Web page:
Stars of Africa

Musicians are still forced to compete in a quasi-apartheid media environment, argues Peter Culshaw

The London African Music Festival taking place this month at the South Bank in London reopens a fierce debate sparked by the Live 8 concerts last year. It concerns the place, or lack of it, of African music in Britain's cultural landscape. Bob Geldof was rightly criticised for putting on an event mainly in aid of Africa without including any African musicians on the bill.

In the end, he was embarrassed enough to agree to a small simultaneous African music show in Cornwall. It smacked of tokenism, and received scant attention from the world's media, who gave far more airtime to Velvet Revolver and other second-rate indie bands at Hyde Park than to the innovative acts at Cornwall. Giving equal status to African musicians would not only have made a real difference to their careers, it would have symbolised that we are all in this together. As it was, Live 8 seemed perniciously old-fashioned in its paternalistic attempt to help these poor people of Africa.

Celebrating the creativity of Africa, as the London African Music Festival does, is partly about turning around the notion of a whole continent of victims. African music, like any other sort of music, is hugely variable in quality. There have been times when rather poor musicians from Africa have been promoted here, who appealed only to worthy types who thought they could make up for Britain's colonial past with guilty applause. Geldof's decision was particularly short-sighted, however, because Africa is in the middle of a period of extraordinary musical creativity.

This is not just my eccentric opinion. Last year, the music magazine fRoots polled what it considered to be the 200 most influential movers and shakers in the music industry (promoters, record companies and journalists) on the best global and folk records of 2005. Four out of the top five records came from West Africa. One breakthrough act is Amadou and Mariam, a blind middle-aged couple from Mali whose unique brand of guitar music has won favour with trendsetters such as the French star Manu Chao. The couple have been making waves across Europe. In France, their latest album, Dimanche à Bamako, was top five in the mainstream charts for several months. In the UK, it has been widely acclaimed and won them a Radio 3 world music award.

It seems likely that the trend will continue next year. World Circuit, the adventurous independent label res-ponsible for the Buena Vista Social Club, is throwing its weight behind a promising selection of West African musicians. The label has recently released Boulevard de l'Indépendance, a masterpiece by the Grammy-winning Malian kora player Toumani Diabaté and his Symmetric Orchestra. Later this year, it will release a solo album by Diabaté's erstwhile collaborator Ali Farka Touré, who died in March.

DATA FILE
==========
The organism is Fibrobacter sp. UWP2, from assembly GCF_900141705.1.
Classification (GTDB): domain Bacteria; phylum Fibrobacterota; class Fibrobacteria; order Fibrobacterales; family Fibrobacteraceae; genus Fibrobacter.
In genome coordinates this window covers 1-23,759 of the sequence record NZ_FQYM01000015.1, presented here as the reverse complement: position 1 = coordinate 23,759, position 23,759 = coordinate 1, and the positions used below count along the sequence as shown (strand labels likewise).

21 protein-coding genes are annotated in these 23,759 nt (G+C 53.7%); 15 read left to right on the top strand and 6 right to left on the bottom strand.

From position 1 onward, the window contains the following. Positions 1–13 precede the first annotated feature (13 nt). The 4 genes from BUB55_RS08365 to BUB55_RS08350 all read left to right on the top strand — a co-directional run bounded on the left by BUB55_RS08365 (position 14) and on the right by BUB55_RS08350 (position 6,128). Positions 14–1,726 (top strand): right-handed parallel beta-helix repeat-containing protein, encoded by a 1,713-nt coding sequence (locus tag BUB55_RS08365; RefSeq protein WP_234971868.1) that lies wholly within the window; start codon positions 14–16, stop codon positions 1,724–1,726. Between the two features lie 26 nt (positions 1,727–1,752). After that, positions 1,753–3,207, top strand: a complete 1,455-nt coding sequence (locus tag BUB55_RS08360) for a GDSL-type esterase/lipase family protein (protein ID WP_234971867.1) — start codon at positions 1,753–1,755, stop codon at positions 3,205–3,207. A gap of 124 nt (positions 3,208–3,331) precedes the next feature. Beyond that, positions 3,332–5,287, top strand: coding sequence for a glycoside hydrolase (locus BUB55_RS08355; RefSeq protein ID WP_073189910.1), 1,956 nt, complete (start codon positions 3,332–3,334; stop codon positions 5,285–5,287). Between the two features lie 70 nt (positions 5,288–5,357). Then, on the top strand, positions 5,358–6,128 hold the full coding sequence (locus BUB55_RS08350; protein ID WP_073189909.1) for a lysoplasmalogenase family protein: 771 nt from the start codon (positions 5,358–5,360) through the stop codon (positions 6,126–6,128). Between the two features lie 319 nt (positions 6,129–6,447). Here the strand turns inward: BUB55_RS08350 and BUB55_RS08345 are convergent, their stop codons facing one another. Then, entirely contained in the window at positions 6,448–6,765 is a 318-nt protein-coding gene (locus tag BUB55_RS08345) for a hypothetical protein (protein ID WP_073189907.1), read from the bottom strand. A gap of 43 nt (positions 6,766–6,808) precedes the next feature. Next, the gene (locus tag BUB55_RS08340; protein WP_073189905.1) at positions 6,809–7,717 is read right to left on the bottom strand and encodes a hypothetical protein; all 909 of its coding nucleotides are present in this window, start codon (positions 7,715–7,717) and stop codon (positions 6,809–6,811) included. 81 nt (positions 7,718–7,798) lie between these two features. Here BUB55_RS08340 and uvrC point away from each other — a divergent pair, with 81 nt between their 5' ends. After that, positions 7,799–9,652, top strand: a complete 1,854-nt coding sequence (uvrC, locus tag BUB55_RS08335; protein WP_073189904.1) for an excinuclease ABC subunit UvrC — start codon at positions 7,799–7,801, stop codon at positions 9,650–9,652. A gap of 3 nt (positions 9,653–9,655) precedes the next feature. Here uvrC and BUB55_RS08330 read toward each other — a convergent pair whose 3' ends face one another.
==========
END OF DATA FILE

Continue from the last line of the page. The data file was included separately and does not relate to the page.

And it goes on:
Yet there are still significant barriers to success for non-western musicians. Even in our era of iTunes and downloading, major labels are reluctant to back artists who are unlikely to make the pop charts. Mainstream stations such as Radios 1 and 2 remain immensely important, and they simply refuse to play African music. According to the veteran world music DJ Charlie Gillett, mainstream radio is actually more conservative in its approach to foreign-language records than it has ever been. He maintains that non-English- language music got more airplay in the 1950s than it does now.

Presumably the mainstream radio stations would argue that these records are not commercial pop - and the BBC can point to its support of world music on Radio 3, with excellent shows such as Late Junction, World Routes and Andy Kershaw's programmes. But it is the equivalent of staging a show in Cornwall while the main action takes place in Hyde Park.

It is true that a record such as Youssou N'Dour's 2004 album Egypt, a stunningly original piece of introspective music that boldly mixes West African Sufi music with Egyptian strings, may be more suitable for Radio 3. Yet there is lots of commercial pop music from Africa, too. Amadou and Mariam are the classic example: in countries where mainstream radio did play Dimanche à Bamako, it sailed into the pop charts. To date, the album has sold just under a million copies worldwide; had Radio 1 or 2 given it airplay, it would undoubtedly have broken the million mark by now. And there are plenty more where that came from.

If part of Live 8's message was about making trade fairer, it actually scored a spectacular own goal. Just as Malian farmers find it impossible to compete against heavily subsidised American cotton, so groups such as Amadou and Mariam find it an uphill struggle to compete in a quasi-apartheid media environment. This isn't especially a left-wing argument. Right-wing believers in free trade should also object to this distortion of the market.

What is gratifying, however, is that African music is increasingly getting live exposure in England. A case in point is the terrific London season, which will feature the magisterial voice of Ethiopia's Mahmoud Ahmed as well as the British debut of Diabaté with his Symmetric Orchestra, among many others. It would take pages to describe the sheer variety of music on offer at these gigs. Catch it there, because you won't find it on mainstream radio.

The London African Music Festival runs until 28 May at the Queen Elizabeth Hall and Purcell Room, South Bank, London SE1 (08703 804 300).

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